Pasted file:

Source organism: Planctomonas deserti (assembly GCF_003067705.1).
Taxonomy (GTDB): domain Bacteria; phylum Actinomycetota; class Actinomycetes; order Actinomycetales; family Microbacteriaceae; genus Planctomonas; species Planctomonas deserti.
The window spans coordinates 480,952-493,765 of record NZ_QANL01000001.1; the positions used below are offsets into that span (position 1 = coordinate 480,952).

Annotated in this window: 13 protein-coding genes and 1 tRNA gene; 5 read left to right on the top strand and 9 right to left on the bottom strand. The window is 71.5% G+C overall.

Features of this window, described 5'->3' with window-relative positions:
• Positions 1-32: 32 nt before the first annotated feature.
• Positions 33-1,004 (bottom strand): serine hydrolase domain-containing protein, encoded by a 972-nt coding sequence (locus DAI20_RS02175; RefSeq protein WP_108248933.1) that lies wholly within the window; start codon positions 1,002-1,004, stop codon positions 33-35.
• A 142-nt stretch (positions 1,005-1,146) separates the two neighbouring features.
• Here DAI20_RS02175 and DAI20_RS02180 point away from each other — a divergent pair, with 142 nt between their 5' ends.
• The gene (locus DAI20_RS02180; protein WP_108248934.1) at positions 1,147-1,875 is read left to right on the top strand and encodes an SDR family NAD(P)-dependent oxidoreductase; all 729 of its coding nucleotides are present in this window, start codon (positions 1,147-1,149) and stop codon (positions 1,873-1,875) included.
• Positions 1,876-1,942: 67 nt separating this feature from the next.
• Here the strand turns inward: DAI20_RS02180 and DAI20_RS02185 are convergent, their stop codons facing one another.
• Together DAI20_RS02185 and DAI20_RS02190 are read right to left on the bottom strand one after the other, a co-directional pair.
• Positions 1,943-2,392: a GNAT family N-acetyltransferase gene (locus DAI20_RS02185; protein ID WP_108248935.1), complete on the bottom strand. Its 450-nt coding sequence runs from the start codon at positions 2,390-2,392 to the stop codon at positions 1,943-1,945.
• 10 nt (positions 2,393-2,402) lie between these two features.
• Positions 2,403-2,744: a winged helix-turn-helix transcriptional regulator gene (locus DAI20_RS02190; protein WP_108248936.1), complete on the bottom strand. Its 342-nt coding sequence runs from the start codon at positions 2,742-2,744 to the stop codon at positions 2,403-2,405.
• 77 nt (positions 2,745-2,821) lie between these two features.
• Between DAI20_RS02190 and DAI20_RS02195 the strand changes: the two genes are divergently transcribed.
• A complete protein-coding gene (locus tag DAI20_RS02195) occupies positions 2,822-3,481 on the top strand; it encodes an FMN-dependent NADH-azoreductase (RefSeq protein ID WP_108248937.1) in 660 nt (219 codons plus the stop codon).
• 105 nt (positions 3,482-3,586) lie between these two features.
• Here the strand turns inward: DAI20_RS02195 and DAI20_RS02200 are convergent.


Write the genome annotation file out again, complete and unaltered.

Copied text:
Source organism: Planctomonas deserti (assembly GCF_003067705.1).
Taxonomy (GTDB): domain Bacteria; phylum Actinomycetota; class Actinomycetes; order Actinomycetales; family Microbacteriaceae; genus Planctomonas; species Planctomonas deserti.
The window spans coordinates 480,952-493,765 of record NZ_QANL01000001.1; the positions used below are offsets into that span (position 1 = coordinate 480,952).

Annotated in this window: 13 protein-coding genes and 1 tRNA gene; 5 read left to right on the top strand and 9 right to left on the bottom strand. The window is 71.5% G+C overall.

Features of this window, described 5'->3' with window-relative positions:
• Positions 1-32: 32 nt before the first annotated feature.
• Positions 33-1,004 (bottom strand): serine hydrolase domain-containing protein, encoded by a 972-nt coding sequence (locus DAI20_RS02175; RefSeq protein WP_108248933.1) that lies wholly within the window; start codon positions 1,002-1,004, stop codon positions 33-35.
• A 142-nt stretch (positions 1,005-1,146) separates the two neighbouring features.
• Here DAI20_RS02175 and DAI20_RS02180 point away from each other — a divergent pair, with 142 nt between their 5' ends.
• The gene (locus DAI20_RS02180; protein WP_108248934.1) at positions 1,147-1,875 is read left to right on the top strand and encodes an SDR family NAD(P)-dependent oxidoreductase; all 729 of its coding nucleotides are present in this window, start codon (positions 1,147-1,149) and stop codon (positions 1,873-1,875) included.
• Positions 1,876-1,942: 67 nt separating this feature from the next.
• Here the strand turns inward: DAI20_RS02180 and DAI20_RS02185 are convergent, their stop codons facing one another.
• Together DAI20_RS02185 and DAI20_RS02190 are read right to left on the bottom strand one after the other, a co-directional pair.
• Positions 1,943-2,392: a GNAT family N-acetyltransferase gene (locus DAI20_RS02185; protein ID WP_108248935.1), complete on the bottom strand. Its 450-nt coding sequence runs from the start codon at positions 2,390-2,392 to the stop codon at positions 1,943-1,945.
• 10 nt (positions 2,393-2,402) lie between these two features.
• Positions 2,403-2,744: a winged helix-turn-helix transcriptional regulator gene (locus DAI20_RS02190; protein WP_108248936.1), complete on the bottom strand. Its 342-nt coding sequence runs from the start codon at positions 2,742-2,744 to the stop codon at positions 2,403-2,405.
• 77 nt (positions 2,745-2,821) lie between these two features.
• Between DAI20_RS02190 and DAI20_RS02195 the strand changes: the two genes are divergently transcribed.
• A complete protein-coding gene (locus tag DAI20_RS02195) occupies positions 2,822-3,481 on the top strand; it encodes an FMN-dependent NADH-azoreductase (RefSeq protein ID WP_108248937.1) in 660 nt (219 codons plus the stop codon).
• 105 nt (positions 3,482-3,586) lie between these two features.
• Here the strand turns inward: DAI20_RS02195 and DAI20_RS02200 are convergent.